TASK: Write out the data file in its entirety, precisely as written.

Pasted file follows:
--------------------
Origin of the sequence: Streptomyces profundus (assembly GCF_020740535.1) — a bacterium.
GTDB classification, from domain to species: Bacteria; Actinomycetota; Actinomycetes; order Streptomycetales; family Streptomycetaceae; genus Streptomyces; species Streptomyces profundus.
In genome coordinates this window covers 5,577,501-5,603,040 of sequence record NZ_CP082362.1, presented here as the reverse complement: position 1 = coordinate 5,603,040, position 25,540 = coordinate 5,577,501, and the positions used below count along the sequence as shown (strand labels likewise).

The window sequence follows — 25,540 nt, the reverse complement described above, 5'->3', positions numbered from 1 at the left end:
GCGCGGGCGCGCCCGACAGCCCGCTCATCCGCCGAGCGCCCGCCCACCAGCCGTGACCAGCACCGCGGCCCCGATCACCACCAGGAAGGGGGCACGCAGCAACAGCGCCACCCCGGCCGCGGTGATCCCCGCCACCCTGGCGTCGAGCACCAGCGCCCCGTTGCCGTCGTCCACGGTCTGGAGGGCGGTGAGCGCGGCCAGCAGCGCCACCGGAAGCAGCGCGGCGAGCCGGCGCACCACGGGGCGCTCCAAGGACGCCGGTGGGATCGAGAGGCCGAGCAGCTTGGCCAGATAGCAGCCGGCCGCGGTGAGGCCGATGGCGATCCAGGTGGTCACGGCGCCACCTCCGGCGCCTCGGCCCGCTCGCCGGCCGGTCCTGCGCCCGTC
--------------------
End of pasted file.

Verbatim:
Origin of the sequence: Streptomyces profundus (assembly GCF_020740535.1) — a bacterium.
GTDB classification, from domain to species: Bacteria; Actinomycetota; Actinomycetes; order Streptomycetales; family Streptomycetaceae; genus Streptomyces; species Streptomyces profundus.
In genome coordinates this window covers 5,577,501-5,603,040 of sequence record NZ_CP082362.1, presented here as the reverse complement: position 1 = coordinate 5,603,040, position 25,540 = coordinate 5,577,501, and the positions used below count along the sequence as shown (strand labels likewise).

The window sequence follows — 25,540 nt, the reverse complement described above, 5'->3', positions numbered from 1 at the left end:
GCGCGGGCGCGCCCGACAGCCCGCTCATCCGCCGAGCGCCCGCCCACCAGCCGTGACCAGCACCGCGGCCCCGATCACCACCAGGAAGGGGGCACGCAGCAACAGCGCCACCCCGGCCGCGGTGATCCCCGCCACCCTGGCGTCGAGCACCAGCGCCCCGTTGCCGTCGTCCACGGTCTGGAGGGCGGTGAGCGCGGCCAGCAGCGCCACCGGAAGCAGCGCGGCGAGCCGGCGCACCACGGGGCGCTCCAAGGACGCCGGTGGGATCGAGAGGCCGAGCAGCTTGGCCAGATAGCAGCCGGCCGCGGTGAGGCCGATGGCGATCCAGGTGGTCACGGCGCCACCTCCGGCGCCTCGGCCCGCTCGCCGGCCGGTCCTGCGCCCGTC